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1901 - Bob Behan is the soldier on the right of this photo taken in Ladysmith, South Africa, during the Boer War, at the Battle of Colenso - when hundreds were killed, leaving the men extremely shocked.
The above photograph turned up following a letter received by Lucan Newsletter during our summer break:
“Behan Family, Weir View no 11
I have lived in England now for over 50 yrs. Born in Watery Lane, Lucan.
I want to mention my dear old Granddad Bob Behan. Its 100 years since outbreak of WW1. He was at Mons and the Somme with Dublin Fusiliers.
He was a lovely man with my Nan Behan. We all 8 of us went over the bridge to 11 Weir View for dinner and play. Oh how time flies.
We as the Rogers family, our dad Joe a decorated soldier he served in WW2, took us away to
Egypt in 1956; we were evacuated from there, due to rising tensions.
I hope that the people of Lucan remember the men who fought in both wars as my Nan and Granddad Behan and Rogers are in my thoughts as is old Lucan.
Good luck and best wishes
We followed up the letter, and Will sent us some wonderful pictures from times gone by.
With all the talk about WW1 these days, we’re inclined to forget about another terrible war which rumbled on from the 1890s into the 20th century. It is unlikely that Bob was the only Lucan man who took part in the Boer War back then. I wonder how many more were there!
Bob later took part in World War 1 – at the Battle of Mons, and also at The Somme, all with The Royal Dublin Fusiliers. His grandson Will, recalls that his granddad had South African Medals and WW1 Medals, but is unaware of their whereabouts now.
I remember Bob Behan, known locally as Bobtail, as a very old man, sitting on the Griffeen wall opposite what is now the new Carroll’s pub. He would be waiting to chat to the bus men as the Number 25 pulled in to its Lucan terminal. Indeed, Bobtail had a few words for just about everyone that passed, including the schoolchildren, from whom he would enquire about the well-being of the various nuns – he had a particular grá for Sr. John Bosco! Such is the memory that many Lucanians will have of him as the generations pass on.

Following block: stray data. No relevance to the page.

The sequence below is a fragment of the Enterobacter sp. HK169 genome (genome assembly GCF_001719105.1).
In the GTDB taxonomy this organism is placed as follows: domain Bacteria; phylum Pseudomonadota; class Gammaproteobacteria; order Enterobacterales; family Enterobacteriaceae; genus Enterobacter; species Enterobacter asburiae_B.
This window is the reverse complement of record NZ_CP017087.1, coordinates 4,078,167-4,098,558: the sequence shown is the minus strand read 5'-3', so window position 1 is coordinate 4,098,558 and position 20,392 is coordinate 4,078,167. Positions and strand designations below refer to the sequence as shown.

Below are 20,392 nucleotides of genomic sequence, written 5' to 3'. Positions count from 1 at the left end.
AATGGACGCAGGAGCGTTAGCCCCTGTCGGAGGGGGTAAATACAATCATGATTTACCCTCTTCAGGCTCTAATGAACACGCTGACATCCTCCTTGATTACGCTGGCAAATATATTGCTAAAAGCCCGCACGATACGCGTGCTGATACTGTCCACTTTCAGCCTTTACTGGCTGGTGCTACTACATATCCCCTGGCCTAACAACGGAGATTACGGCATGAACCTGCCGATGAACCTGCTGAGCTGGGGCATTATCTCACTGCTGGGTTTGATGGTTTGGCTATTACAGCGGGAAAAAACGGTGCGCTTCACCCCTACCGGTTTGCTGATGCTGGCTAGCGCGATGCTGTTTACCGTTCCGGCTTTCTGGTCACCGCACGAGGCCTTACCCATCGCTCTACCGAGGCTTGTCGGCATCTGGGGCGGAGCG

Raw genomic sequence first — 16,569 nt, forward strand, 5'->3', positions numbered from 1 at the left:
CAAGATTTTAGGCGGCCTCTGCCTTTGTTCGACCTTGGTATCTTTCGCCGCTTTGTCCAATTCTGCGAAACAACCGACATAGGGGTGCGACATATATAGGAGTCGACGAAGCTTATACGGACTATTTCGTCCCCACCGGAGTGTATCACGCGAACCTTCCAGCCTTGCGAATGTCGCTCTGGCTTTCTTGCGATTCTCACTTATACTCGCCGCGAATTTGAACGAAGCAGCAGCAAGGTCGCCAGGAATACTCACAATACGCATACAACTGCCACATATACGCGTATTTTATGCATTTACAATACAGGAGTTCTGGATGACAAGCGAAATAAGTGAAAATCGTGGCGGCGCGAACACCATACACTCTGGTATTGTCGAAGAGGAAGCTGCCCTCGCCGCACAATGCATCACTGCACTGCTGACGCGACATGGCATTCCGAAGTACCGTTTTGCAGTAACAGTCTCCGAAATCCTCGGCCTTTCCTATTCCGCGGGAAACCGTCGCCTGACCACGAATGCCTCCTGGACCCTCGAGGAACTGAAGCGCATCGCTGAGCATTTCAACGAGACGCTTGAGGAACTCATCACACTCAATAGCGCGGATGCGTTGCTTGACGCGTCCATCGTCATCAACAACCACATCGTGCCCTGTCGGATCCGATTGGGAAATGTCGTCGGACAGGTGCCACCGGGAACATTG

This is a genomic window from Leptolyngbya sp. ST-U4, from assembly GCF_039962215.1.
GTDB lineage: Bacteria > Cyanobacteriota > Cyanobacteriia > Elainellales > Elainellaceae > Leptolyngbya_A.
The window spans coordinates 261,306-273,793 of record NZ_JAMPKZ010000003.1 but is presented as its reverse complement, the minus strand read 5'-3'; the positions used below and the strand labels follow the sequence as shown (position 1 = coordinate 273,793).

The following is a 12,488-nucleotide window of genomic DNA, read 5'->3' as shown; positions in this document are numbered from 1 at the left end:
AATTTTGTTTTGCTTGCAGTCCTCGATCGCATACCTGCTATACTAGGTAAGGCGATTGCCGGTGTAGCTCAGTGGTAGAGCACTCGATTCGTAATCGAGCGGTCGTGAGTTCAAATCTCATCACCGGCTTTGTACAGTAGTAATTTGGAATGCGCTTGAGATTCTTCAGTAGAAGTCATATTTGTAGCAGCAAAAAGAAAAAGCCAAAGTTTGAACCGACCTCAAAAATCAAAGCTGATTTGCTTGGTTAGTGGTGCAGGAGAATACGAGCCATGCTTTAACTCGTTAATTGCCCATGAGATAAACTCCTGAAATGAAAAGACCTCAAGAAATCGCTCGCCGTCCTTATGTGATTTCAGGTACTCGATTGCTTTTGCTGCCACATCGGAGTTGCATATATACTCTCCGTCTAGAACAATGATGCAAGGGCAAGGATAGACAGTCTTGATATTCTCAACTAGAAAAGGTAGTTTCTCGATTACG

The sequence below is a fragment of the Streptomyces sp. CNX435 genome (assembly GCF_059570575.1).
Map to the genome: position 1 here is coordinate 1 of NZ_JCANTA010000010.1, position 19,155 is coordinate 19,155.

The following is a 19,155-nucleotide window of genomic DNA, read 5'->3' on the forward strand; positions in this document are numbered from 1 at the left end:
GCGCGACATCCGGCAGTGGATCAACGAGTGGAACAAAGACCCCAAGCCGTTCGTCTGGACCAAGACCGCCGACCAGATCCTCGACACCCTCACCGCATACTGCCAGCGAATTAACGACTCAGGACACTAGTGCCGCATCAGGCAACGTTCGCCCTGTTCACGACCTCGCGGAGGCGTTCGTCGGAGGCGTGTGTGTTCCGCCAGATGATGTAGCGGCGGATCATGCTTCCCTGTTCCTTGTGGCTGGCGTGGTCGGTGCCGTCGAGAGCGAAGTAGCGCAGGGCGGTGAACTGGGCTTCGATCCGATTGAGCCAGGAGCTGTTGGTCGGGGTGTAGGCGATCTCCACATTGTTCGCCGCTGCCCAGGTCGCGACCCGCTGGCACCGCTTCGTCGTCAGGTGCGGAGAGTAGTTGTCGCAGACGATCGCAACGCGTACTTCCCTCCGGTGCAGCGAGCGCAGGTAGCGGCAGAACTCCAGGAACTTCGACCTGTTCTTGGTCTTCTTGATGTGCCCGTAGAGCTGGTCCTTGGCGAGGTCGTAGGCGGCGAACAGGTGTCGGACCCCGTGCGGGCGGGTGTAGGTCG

In his working days, he had been employed by the County Council as the local grave-digger at Esker Cemetery. He is mentioned in Treasures of Lucan in a tale about a local burial.
According to the 1911 Census, Robert Behan, aged 31, was an ‘agricultural labourer’ – he must have left the army after the Boer War and re-enlisted for WW1. He lived with his wife Mary, aged 25 and was 3 years married, with a 1 year old son, George.
He does not appear on the 1901 Census as that is when he was in South Africa.
Bobtail had seen out two wars – as children, we just skipped away laughing at whatever little quip he had for us; little did we know that we had a whole encyclopaedia at our fingertips!
These days, the likes of Bobtail might be invited to a classroom where interested children would be spellbound listening to an account of his lifetime.
Will’s father, was Joe Rogers from Beaumont Cottages on the Lock/Newcastle Road.
Joe joined the Manchester Regiment in1929, and saw service in India and Burma 1930 – 32, the Sudan, and also Dunkirk when he went missing in action.
Will recalls his mother Mary (nee Behan), getting the dreaded telegram – but fortunately, Joe survived.
The family left the Watery Lane and Lucan in 1951, going to the Middle East – to the Suez Canal zone. They enjoyed great times there, but eventually due to rising tensions, they were evacuated, and ended up in Aldershot in 1958.
Joe Rogers served at Mons Officer Cadet School and was awarded the British Empire Medal - When it was awarded the band played McNamara’s Band and If Your Irish, Come into the Parlour - a proud day for the family.
His collection of medals now in the possession of his son Will, also includes:
Burma, India 1930-32; War Medals 39 to 45; Suez Canal Medal; Long Service Good Conduct Medal; Meritorious Service Medal; Dunkirk Battle Medal.
The Rogers Children
Joe and Mary Rogers lived in the Watery Lane with their young children.
This photo was taken at the bottom of Watery Lane, on the river’s edge just beside the weir.
L-R: Irene, Joe Jnr, big brother Ronnie with Will on his lap, and Betty.
Another sister, Rhona was not born at this time, and after they left Lucan, Ann was born in Hollywood, Co. Down, and Nigel in Carrickfergus, Co. Antrim.
Nothing but memories………
The little houses of Watery Lane are long gone – I think there were three, but I stand corrected. All that remains is the front wall along the right as you go down towards the river, with built up doors and windows, just about discernible now that the ivy has been stripped from the stones.
Under the modern tarmacadam are the old well-worn doorsteps which were still visible up to the time of the modern development on the old laneway.
Many thank to Will Rogers for shedding a light on another of Lucan’s fondly remembered characters.